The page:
The Petersburg Paradox at 300
In 1713 Nicolas Bernoulli sent to de Montmort several mathematical problems, the fifth of which was at odds with the then prevailing belief that the advantage of games of hazard follows from their expected value. In spite of the infinite expected value of this game, no gambler would venture a major stake in this game. In this year, de Montmort published this problem in his Essay d'analyse sur les jeux de hazard. By dint of this book the problem became known to the mathematics profession and elicited solution proposals by Gabriel Cramer, Daniel Bernoulli (after whom it became known as the Petersburg Paradox), and Georges de Buffon. Karl Menger was the first to discover that bounded utility is a necessary and sufficient condition to warrant a finite expected value of the Petersburg Paradox. It was, in particular, Menger's article which provided an important cue for the development of expected utility by von Neumann and Morgenstern. The present paper gives a concise account of the origin of the Petersburg Paradox and its solution proposals. In its third section, it provides a rigorous analysis of the Petersburg Paradox from the uniform methodological vantage point of d'Alembert's ratio text. Moreover, it is shown that appropriate mappings of the winnings or of the probabilities can solve or regain a Petersburg Paradox, where the use of probabilities seems to have been overlooked by the profession.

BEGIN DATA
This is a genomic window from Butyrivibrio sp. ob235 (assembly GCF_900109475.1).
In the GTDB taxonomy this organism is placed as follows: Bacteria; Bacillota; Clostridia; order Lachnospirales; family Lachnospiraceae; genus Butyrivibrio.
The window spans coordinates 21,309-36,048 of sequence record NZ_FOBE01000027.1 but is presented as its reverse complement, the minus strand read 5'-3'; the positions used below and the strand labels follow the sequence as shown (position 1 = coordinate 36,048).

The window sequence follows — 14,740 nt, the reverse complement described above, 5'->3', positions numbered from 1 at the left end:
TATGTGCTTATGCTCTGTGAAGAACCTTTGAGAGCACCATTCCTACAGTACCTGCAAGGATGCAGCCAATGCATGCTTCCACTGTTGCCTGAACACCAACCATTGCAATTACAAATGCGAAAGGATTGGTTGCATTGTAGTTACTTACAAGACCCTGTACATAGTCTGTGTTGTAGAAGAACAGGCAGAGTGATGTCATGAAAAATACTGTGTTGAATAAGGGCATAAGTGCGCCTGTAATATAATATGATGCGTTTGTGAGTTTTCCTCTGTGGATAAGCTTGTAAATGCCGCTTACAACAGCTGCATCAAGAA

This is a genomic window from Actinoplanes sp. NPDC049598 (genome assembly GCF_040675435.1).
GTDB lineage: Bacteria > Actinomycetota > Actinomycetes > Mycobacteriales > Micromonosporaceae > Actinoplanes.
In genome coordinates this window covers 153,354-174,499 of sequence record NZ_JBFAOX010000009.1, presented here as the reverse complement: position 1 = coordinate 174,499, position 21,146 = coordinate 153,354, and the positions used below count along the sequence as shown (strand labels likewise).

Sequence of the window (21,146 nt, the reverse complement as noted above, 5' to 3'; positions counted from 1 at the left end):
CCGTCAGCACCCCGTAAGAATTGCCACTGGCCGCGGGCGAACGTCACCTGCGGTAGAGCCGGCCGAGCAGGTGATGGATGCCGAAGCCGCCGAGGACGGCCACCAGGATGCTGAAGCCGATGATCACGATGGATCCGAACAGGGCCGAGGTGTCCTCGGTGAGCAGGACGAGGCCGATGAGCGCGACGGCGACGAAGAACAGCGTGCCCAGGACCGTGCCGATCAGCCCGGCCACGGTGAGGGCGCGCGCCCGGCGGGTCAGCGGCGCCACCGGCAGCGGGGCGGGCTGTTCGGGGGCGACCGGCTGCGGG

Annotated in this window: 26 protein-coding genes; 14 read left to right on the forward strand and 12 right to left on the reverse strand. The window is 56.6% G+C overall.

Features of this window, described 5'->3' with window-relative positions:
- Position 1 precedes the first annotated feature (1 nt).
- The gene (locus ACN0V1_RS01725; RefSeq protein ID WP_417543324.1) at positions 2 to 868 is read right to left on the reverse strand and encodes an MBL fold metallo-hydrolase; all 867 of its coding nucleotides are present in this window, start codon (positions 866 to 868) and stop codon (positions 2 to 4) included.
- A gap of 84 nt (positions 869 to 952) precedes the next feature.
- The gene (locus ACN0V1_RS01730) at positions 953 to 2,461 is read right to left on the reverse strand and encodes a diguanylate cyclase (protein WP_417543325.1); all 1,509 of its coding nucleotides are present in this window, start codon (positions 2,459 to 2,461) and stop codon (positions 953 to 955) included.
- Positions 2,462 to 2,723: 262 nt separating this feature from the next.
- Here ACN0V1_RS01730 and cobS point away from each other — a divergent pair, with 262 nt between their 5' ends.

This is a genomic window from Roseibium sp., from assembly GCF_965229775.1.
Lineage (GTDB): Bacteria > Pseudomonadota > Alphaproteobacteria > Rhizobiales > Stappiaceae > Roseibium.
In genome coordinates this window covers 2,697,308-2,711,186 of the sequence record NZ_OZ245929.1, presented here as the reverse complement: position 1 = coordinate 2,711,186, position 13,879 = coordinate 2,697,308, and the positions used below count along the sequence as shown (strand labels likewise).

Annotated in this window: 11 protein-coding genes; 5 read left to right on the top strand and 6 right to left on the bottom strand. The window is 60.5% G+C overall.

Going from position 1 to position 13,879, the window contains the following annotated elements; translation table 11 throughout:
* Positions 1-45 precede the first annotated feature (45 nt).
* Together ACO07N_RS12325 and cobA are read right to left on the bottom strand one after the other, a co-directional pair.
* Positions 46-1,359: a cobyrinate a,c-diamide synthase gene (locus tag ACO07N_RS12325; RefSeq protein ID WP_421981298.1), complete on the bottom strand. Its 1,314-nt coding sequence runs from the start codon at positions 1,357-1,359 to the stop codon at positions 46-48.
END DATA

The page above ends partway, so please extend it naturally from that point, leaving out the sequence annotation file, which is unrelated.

|Date of creation:||2012|
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- Tibor Neugebauer, 2010. "Moral Impossibility in the Petersburg Paradox : A Literature Survey and Experimental Evidence," LSF Research Working Paper Series 10-14, Luxembourg School of Finance, University of Luxembourg.
- Kenneth J. Arrow, 1974. "The Use of Unbounded Utility Functions in Expected-Utility Maximization: Response," The Quarterly Journal of Economics, Oxford University Press, vol. 88(1), pages 136-138.
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